Catherine spoke up, “It’s also about living simply.” Robert went on quickly, “Yes! Don’t pay for what is unnecessary. Buying Frito’s or anything else from Sam’s means that you are buying pack aging: plastic, boxes, paper, printing. You are also paying for environmental impact penalties, advertising, shipping…”
Catherine asked, “Is it within my means to buy hamburger patties for my backyard BBQ? We can’t afford grass fed beef for everybody, but we have the mentality that ‘everybody needs a hamburger at the BBQ.’ Maybe we need to say ‘soup and bread’ party instead! This is living within our means and not according to popular notions.”
She continued, “We need to choose to define what ‘the good life’ is in noncommercial terms— in human terms: values, community, Church. As Catholics, let’s redefine ‘the good life.’ Let’s de fine the good life as a life of valuable gifts that are well cherished and well used.”
As we finished the interview, I was struck by the fact that this couple is not “all talk.” Their passion is very concrete and real— they are really living out what they propose. Their generosity is apparent in their manner and way of speaking, and it is contagious.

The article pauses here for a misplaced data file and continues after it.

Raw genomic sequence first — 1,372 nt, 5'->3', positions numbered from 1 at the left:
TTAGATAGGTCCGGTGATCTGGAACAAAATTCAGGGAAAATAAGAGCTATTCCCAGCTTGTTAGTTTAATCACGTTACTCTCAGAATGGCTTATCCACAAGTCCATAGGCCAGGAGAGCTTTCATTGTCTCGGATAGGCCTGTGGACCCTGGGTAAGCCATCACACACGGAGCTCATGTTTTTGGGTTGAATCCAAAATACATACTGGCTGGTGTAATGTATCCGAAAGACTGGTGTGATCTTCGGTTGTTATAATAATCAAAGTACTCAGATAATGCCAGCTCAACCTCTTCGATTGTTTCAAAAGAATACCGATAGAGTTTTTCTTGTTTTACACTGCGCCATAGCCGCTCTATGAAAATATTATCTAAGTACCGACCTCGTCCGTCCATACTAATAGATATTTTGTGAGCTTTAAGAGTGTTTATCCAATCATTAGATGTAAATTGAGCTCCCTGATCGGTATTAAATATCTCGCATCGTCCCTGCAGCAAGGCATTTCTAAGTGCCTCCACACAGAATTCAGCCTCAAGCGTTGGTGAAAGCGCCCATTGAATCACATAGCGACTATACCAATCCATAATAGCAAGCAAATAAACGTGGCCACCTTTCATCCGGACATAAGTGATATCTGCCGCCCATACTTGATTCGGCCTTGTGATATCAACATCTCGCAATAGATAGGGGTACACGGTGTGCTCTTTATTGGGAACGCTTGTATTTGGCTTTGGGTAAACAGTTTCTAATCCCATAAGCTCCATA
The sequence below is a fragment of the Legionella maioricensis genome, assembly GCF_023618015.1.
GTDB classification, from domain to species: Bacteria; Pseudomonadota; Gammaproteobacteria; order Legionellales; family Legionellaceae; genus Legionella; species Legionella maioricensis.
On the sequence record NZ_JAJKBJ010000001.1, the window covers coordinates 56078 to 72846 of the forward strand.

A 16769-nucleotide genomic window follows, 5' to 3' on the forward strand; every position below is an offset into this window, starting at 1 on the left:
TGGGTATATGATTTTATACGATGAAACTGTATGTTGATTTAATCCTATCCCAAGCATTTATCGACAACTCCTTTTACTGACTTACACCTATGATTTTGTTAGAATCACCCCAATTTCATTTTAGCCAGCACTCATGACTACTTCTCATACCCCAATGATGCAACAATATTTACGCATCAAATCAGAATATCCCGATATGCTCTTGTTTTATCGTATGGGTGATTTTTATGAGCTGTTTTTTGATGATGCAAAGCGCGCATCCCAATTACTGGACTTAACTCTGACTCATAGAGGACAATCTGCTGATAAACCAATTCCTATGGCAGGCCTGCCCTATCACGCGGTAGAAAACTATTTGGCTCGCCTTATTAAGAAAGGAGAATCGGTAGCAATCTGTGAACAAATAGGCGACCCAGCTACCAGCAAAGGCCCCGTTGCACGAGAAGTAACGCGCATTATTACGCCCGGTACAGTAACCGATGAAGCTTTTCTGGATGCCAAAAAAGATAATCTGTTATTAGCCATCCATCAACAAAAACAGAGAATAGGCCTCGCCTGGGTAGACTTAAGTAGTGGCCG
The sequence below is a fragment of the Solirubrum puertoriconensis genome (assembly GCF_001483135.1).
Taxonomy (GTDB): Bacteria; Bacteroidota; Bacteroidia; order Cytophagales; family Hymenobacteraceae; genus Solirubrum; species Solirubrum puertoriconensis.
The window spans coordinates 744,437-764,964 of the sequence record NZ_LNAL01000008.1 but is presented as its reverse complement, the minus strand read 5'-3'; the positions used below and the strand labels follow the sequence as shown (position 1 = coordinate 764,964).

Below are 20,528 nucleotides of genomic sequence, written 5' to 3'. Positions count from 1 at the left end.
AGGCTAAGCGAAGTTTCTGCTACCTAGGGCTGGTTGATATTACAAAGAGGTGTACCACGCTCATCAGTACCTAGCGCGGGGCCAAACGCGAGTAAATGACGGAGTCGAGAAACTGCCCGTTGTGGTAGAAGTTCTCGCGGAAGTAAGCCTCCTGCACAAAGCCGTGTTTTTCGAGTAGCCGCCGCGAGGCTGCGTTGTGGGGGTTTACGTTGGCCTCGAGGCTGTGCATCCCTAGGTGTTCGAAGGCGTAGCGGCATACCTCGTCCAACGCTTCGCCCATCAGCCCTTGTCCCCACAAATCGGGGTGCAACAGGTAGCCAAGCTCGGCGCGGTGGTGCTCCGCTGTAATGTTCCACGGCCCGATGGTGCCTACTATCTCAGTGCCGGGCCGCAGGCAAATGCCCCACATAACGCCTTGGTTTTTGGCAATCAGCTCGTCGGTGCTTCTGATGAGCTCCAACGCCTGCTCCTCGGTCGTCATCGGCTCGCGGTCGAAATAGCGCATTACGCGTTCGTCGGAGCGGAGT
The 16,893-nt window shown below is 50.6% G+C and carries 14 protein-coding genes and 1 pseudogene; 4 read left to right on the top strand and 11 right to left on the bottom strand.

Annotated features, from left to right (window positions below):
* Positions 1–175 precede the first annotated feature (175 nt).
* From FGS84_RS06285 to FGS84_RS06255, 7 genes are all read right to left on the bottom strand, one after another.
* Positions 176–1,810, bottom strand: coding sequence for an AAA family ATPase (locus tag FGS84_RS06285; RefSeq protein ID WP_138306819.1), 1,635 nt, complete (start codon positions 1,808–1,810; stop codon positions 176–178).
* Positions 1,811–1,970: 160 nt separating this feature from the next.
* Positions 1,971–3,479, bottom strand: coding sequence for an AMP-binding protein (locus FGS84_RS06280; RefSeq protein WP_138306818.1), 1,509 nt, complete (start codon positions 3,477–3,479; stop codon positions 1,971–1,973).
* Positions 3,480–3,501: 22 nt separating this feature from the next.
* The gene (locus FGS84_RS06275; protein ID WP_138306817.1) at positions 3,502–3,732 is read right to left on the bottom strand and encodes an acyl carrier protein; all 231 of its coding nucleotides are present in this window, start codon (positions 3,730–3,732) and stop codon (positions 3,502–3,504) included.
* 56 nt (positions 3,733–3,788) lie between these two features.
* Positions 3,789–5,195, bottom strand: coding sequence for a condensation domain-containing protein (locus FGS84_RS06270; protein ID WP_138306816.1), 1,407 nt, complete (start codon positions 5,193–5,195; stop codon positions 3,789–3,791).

A few days later, I resumed my search for a new dining room table and realized that my values had changed. I noticed that the new tables I could afford were manufactured in countries known for mistreating factory workers. They were also made out of mostly composite materials. I had no desire to spend my money on this. I had a thought to look for a locally crafted table made from reclaimed wood, but there was just no way I could pay for what that would cost. So, I compromised: I went to my favorite local vintage shop. I bought a beautiful antique maple table, which was most likely hand crafted, and I love it. Even in this small gesture, I can see that I have grown in generosity by taking the time to think about my purchase, and I am very happy with my first big “intentional purchase.”